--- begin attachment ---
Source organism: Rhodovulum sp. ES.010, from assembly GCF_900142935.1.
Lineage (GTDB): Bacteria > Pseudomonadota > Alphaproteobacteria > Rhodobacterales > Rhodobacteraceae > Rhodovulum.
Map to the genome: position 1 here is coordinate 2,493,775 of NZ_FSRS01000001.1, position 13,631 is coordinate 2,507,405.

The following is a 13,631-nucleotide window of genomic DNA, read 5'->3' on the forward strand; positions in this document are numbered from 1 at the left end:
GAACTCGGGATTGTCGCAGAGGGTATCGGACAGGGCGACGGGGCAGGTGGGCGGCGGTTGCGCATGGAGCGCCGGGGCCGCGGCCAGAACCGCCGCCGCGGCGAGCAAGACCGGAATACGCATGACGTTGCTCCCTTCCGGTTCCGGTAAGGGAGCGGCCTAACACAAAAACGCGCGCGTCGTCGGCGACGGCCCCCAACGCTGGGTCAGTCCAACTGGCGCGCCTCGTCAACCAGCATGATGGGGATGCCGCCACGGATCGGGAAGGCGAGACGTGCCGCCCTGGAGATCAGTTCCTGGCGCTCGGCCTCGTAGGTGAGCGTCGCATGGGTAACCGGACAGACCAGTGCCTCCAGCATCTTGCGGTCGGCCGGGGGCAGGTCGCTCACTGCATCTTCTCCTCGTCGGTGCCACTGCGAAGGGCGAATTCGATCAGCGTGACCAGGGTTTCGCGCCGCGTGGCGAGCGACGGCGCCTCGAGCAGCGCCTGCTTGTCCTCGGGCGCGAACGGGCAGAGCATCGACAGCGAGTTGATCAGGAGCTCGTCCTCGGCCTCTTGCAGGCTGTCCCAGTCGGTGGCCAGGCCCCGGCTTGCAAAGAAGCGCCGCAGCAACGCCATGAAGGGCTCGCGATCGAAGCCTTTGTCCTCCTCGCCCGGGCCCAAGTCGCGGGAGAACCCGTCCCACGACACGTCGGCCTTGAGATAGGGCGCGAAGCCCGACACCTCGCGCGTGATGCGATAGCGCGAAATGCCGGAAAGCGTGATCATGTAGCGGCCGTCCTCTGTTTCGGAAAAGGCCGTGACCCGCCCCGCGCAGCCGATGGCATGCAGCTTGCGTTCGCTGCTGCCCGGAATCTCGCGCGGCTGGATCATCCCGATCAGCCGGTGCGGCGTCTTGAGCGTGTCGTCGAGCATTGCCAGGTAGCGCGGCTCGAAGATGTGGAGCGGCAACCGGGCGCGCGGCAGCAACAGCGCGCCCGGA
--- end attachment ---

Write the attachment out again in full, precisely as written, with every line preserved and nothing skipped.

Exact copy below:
Source organism: Rhodovulum sp. ES.010, from assembly GCF_900142935.1.
Lineage (GTDB): Bacteria > Pseudomonadota > Alphaproteobacteria > Rhodobacterales > Rhodobacteraceae > Rhodovulum.
Map to the genome: position 1 here is coordinate 2,493,775 of NZ_FSRS01000001.1, position 13,631 is coordinate 2,507,405.

The following is a 13,631-nucleotide window of genomic DNA, read 5'->3' on the forward strand; positions in this document are numbered from 1 at the left end:
GAACTCGGGATTGTCGCAGAGGGTATCGGACAGGGCGACGGGGCAGGTGGGCGGCGGTTGCGCATGGAGCGCCGGGGCCGCGGCCAGAACCGCCGCCGCGGCGAGCAAGACCGGAATACGCATGACGTTGCTCCCTTCCGGTTCCGGTAAGGGAGCGGCCTAACACAAAAACGCGCGCGTCGTCGGCGACGGCCCCCAACGCTGGGTCAGTCCAACTGGCGCGCCTCGTCAACCAGCATGATGGGGATGCCGCCACGGATCGGGAAGGCGAGACGTGCCGCCCTGGAGATCAGTTCCTGGCGCTCGGCCTCGTAGGTGAGCGTCGCATGGGTAACCGGACAGACCAGTGCCTCCAGCATCTTGCGGTCGGCCGGGGGCAGGTCGCTCACTGCATCTTCTCCTCGTCGGTGCCACTGCGAAGGGCGAATTCGATCAGCGTGACCAGGGTTTCGCGCCGCGTGGCGAGCGACGGCGCCTCGAGCAGCGCCTGCTTGTCCTCGGGCGCGAACGGGCAGAGCATCGACAGCGAGTTGATCAGGAGCTCGTCCTCGGCCTCTTGCAGGCTGTCCCAGTCGGTGGCCAGGCCCCGGCTTGCAAAGAAGCGCCGCAGCAACGCCATGAAGGGCTCGCGATCGAAGCCTTTGTCCTCCTCGCCCGGGCCCAAGTCGCGGGAGAACCCGTCCCACGACACGTCGGCCTTGAGATAGGGCGCGAAGCCCGACACCTCGCGCGTGATGCGATAGCGCGAAATGCCGGAAAGCGTGATCATGTAGCGGCCGTCCTCTGTTTCGGAAAAGGCCGTGACCCGCCCCGCGCAGCCGATGGCATGCAGCTTGCGTTCGCTGCTGCCCGGAATCTCGCGCGGCTGGATCATCCCGATCAGCCGGTGCGGCGTCTTGAGCGTGTCGTCGAGCATTGCCAGGTAGCGCGGCTCGAAGATGTGGAGCGGCAACCGGGCGCGCGGCAGCAACAGCGCGCCCGGA